A good mid-50s Western with a lot to recommend it
Dana Andrews started in Westerns (Lucky Cisco Kid and Kit Carson in 1940) and he was always solid and reliable, if possibly a tad dull. He always played the same type, but he did it well. He was Donald Martin in The Ox-Bow Incident. Probably his greatest achievement in the Western was as Logan Stuart in the excellent Canyon Passage, (1946) directed by Jacques Tourneur. In Smoke Signal he is tough, taciturn and misunderstood again. He is an army captain accused of treason and desertion.
Universal-International, indeed. Didn't they think 'Universal' includes 'International'?
William Talman is the play-it-by-the-book captain who is charged with delivering Dana to the fort for court martial. But the pesky Utes attack and force the party to ride the rapids of the Colorado in frail small boats. So two classic themes of the Western combine as the characters brave both the wilderness and the Indians.
Personal conflict, Indians, savage nature. It's no picnic.
There’s a girl, of course: Piper Laurie worked for Universal for most of her career. She is the dead major’s daughter, visiting when the redskins attack. Her boyfriend is a rather Stewart Grangerish lieutenant played by Rex Reason. But he is a rotter. Slowly, she loses her Reason and comes round to Dana.
Cowardice? As if.
No great epic, this movie is nevertheless a tidy, well-acted Western. It benefits from some great locations (the Grand Canyon, photographed by Clifford Stine) and very good acting. The characters are strong and develop along the way thanks to quality writing by George W George and George F Slavin (that’s a lot of Georges). And the direction and editing are tight and professional. Jerry Hopper is not among the premier league of Western directors. This was his second (he’d done Pony Express in 1953). He soon moved into TV Western shows (Wagon Train and Have Gun, Will Travel). But he does a good job here.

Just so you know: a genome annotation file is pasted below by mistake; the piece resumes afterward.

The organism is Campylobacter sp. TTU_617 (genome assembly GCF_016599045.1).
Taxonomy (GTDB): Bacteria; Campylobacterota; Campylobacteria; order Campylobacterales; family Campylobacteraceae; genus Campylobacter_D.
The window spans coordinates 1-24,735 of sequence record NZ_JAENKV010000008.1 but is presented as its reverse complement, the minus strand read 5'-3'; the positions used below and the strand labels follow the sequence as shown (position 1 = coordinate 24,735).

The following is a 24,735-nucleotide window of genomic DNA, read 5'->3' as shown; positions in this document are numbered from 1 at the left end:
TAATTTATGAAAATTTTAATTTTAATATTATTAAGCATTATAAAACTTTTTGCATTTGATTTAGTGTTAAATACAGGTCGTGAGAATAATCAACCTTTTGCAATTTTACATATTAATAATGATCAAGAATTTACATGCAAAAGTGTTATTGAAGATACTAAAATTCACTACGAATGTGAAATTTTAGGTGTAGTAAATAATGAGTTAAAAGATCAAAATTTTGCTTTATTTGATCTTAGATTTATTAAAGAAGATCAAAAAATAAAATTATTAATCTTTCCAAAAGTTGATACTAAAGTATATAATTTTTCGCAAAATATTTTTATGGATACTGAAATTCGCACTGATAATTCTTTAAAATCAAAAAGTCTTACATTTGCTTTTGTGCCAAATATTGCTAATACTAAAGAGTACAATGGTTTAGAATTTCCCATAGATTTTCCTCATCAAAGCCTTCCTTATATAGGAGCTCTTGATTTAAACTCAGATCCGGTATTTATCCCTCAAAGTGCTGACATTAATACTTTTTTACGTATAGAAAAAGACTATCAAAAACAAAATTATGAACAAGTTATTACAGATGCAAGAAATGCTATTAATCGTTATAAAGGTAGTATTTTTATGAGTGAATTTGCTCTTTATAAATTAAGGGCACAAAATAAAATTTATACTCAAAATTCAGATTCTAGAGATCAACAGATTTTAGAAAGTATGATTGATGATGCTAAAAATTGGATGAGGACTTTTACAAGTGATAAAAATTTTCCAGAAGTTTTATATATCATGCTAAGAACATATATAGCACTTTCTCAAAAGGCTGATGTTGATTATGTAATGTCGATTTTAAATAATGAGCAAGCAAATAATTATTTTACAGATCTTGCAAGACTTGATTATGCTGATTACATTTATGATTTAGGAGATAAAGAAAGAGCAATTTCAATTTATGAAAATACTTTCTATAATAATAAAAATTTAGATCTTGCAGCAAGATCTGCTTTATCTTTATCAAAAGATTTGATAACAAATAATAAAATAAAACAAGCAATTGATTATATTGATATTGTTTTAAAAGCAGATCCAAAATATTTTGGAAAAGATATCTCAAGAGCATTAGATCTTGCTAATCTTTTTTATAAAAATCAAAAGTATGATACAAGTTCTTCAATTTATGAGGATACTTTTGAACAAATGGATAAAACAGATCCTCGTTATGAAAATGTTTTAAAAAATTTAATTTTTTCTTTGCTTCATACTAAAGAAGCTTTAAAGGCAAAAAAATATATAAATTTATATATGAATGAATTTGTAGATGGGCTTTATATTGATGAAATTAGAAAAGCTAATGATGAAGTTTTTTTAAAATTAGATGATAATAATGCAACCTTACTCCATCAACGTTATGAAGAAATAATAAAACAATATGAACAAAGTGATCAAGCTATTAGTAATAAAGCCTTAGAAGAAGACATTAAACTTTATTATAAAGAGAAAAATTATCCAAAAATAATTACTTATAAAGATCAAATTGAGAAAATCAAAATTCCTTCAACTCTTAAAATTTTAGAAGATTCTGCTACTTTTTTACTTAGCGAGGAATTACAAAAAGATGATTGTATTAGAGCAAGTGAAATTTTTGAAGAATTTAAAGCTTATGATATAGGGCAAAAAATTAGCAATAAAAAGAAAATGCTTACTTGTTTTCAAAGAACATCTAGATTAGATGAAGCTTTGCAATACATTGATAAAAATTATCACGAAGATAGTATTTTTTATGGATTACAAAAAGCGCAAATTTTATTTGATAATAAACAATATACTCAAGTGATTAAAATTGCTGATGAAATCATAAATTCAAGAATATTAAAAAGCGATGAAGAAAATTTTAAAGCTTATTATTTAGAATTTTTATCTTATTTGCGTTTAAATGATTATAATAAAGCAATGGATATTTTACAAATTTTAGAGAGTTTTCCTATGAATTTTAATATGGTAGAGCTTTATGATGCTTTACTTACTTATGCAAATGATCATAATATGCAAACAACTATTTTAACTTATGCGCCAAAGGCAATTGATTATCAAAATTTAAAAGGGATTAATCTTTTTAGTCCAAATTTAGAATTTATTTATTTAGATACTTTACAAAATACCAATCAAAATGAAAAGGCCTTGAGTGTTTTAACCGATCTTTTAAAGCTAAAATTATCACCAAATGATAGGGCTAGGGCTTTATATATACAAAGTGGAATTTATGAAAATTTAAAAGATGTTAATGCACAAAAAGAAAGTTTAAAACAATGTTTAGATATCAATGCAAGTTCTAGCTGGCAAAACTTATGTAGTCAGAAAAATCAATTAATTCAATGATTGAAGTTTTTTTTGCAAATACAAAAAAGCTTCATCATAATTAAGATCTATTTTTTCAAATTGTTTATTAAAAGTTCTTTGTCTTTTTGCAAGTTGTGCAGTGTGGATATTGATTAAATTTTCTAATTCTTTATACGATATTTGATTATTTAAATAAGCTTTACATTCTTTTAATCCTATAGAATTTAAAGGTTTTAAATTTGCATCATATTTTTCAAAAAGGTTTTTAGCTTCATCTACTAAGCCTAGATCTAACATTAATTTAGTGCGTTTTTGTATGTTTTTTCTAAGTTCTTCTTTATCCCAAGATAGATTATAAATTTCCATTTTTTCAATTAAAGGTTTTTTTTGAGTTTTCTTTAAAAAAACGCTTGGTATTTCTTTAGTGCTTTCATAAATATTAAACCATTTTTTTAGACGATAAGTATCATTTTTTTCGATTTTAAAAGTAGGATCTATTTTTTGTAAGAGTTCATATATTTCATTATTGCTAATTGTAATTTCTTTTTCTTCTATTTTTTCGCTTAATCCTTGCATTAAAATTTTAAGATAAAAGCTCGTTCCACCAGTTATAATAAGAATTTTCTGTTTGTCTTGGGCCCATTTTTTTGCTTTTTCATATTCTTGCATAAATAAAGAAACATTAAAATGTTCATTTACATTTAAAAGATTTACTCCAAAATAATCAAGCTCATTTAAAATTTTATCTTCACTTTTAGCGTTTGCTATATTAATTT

A lot of the boat scenes are staged, of course, shot in the studio with rushing water in back projection, but that was inevitable. There’s also a fair bit of real location shooting.
Sgt Robert J Wilke & Cpl Gordon Jones
with Arthur Hunnicutt-wannabe Douglas Spencer in coonskin cap
Douglas Spencer is very good as a trapper in coonskin cap and is distinctly Jay C Flippenish, or maybe he modeled himself on Arthur Hunnicutt. Good old Robert J Wilke is not a heavy, for once, but a decent sergeant. Milburn Stone, Doc from Gunsmoke, is also a sergeant.
I like this film. It’s a good mid-50s Western with a lot to recommend it. It’s no big-box-office Oscar winner or anything like that but don’t underrate it.